ENV RSTUDIO_PANDOC=/usr/lib/rstudio/bin/pandoc
  12. We next use COPY to copy local files into the container's filesystem, and we specify WORKDIR to indicate the working directory for commands in the Dockerfile. Here, we'll set the target location for for files in the container to /home/user/.
    • CODE is going to take two arguments: The first is "."; this indicates that files should be copied from the current working directory. The second argument is the location in the container's filesystem that we want files to be copied to.
      COPY . /home/user
    • WORKDIR only needs one argument: The location we want to set as the working directory for instructions in the Dockerfile 
      WORKDIR /home/user/
  13. Since our goal is to knit the .Rmd file into a .pdf, we are going to add one final RUN line to tell Docker to render the "Paper.Rmd" file.
    RUN Rscript -e "rmarkdown::render('Paper.Rmd')"
  14. This is the final Dockerfile:
    FROM rocker/r-ver:4.2.2
    RUN apt-get update \
      && apt-get install -y --no-install-recommends \
        wget \ 
        graphviz \ 
        texlive-latex-extra \ 
        lmodern \ 
        perl && \ 
        /rocker_scripts/ && \
        install2.r rmarkdown
    RUN Rscript -e "install.packages('remotes')"
    RUN Rscript -e "remotes::install_version('lavaan', '0.6.14')"
    ENV RSTUDIO_PANDOC=/usr/lib/rstudio/bin/pandoc
    COPY . /home/user
    WORKDIR /home/user/
    RUN Rscript -e "rmarkdown::render('Paper.Rmd')"
  15. With the completed Dockerfile in the Docker_Project folder, we can build the image. To do so, run the following in your CLI:
    docker build . -t analysis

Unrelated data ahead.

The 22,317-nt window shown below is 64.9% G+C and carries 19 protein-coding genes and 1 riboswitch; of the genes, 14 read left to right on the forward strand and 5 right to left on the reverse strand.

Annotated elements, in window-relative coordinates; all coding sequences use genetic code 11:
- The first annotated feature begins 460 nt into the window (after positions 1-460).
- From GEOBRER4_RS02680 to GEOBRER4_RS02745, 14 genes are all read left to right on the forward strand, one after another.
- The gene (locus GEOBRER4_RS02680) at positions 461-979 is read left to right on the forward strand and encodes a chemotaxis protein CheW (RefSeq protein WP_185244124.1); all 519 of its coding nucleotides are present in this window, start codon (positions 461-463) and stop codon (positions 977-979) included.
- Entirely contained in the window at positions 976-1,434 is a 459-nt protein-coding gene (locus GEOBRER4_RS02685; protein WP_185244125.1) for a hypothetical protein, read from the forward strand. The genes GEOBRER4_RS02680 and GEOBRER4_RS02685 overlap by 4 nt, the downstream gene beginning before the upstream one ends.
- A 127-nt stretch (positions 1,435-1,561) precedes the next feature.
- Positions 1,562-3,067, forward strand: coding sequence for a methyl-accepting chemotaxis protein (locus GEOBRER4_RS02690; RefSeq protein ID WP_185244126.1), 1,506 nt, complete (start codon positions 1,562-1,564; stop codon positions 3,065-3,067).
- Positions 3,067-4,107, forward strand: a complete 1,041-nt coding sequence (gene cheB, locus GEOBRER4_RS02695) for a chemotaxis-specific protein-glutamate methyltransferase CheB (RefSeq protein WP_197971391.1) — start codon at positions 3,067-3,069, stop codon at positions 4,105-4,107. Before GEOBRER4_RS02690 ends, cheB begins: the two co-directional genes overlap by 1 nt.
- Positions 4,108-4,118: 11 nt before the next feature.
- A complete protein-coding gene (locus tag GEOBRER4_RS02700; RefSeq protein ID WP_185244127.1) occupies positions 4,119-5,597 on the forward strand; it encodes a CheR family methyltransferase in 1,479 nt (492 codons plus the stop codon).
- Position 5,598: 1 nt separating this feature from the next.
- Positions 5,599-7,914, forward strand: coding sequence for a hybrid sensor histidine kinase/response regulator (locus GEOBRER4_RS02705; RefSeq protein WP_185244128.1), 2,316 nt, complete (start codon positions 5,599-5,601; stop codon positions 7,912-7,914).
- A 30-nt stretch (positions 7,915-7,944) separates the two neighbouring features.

• docker calls Docker.
    • build builds the image.
    • . indicates that the image should be built from the current directory.
    • -t indicates that the following text is the name of the image we are creating, which we are calling analysis.
  16. Next, run in your CLI:
    docker run analysis
    • This will execute the Dockerfile commands based out of the directory we specified with WORKDIR.
    • Note that this may take a while to run, especially if it is the first time running it.
  17. Next, run the following to examine the list of containers you've constructed:
    docker ps -a
    # See a cheatsheet of Docker commands here:
    • All of the open container names will appear, and in the NAMES column, you'll see the name of the container we just constructed. We can copy the .pdf from this location and save it into our Docker_Project folder. (The name of the container in the NAMES column is simply a unique identifier for each container.)
  18. To save the .pdf to the Docker_Project folder, we can use Docker's cp command as follows:
    docker cp :/home/user/Paper.pdf 
    # For example, with a container named "excited_eagle" and a
    # target directory of "/Users/jane/Desktop/Docker_Project":
    docker cp excited_eagle:/home/user/Paper.pdf /Users/jane/Desktop/Docker_Project

Now we have rendered a .pdf from R Markdown using Docker and saved it to our local project directory.


  • Csárdi, G., Hester, J., Wickham, H., Chang, W., Morgan, M., & Tenenbaum, D. (2021). remotes: R package installation from remote repositories, including 'GitHub' (Version 2.4.2) [Computer software].
  • Holzinger, K. J., & Swineford, F. (1939). A study in factor analysis: The stability of a bi-factor solution. Supplementary Educational Monographs, 48, xi + 91.
  • Nüst, D., Sochat, V., Marwick, B., Eglen, S. J., Head, T., Hirst, T., & Evans, B. D. (2020). Ten simple rules for writing Dockerfiles for reproducible data science. PLoS Computational Biology, 16(11), e1008316.
  • Peikert, A., & Brandmaier, A. M. (2021). A reproducible data analysis workflow with R Markdown, Git, Make, and Docker. Quantitative and Computational Methods in Behavioral Sciences, 2021, e3763.
  • Rosseel, Y. (2012). lavaan: An R package for structural equation modeling. Journal of Statistical Software, 48(2), 1--36.

Laura Jamison
StatLab Associate
University of Virginia Library
May 12, 2023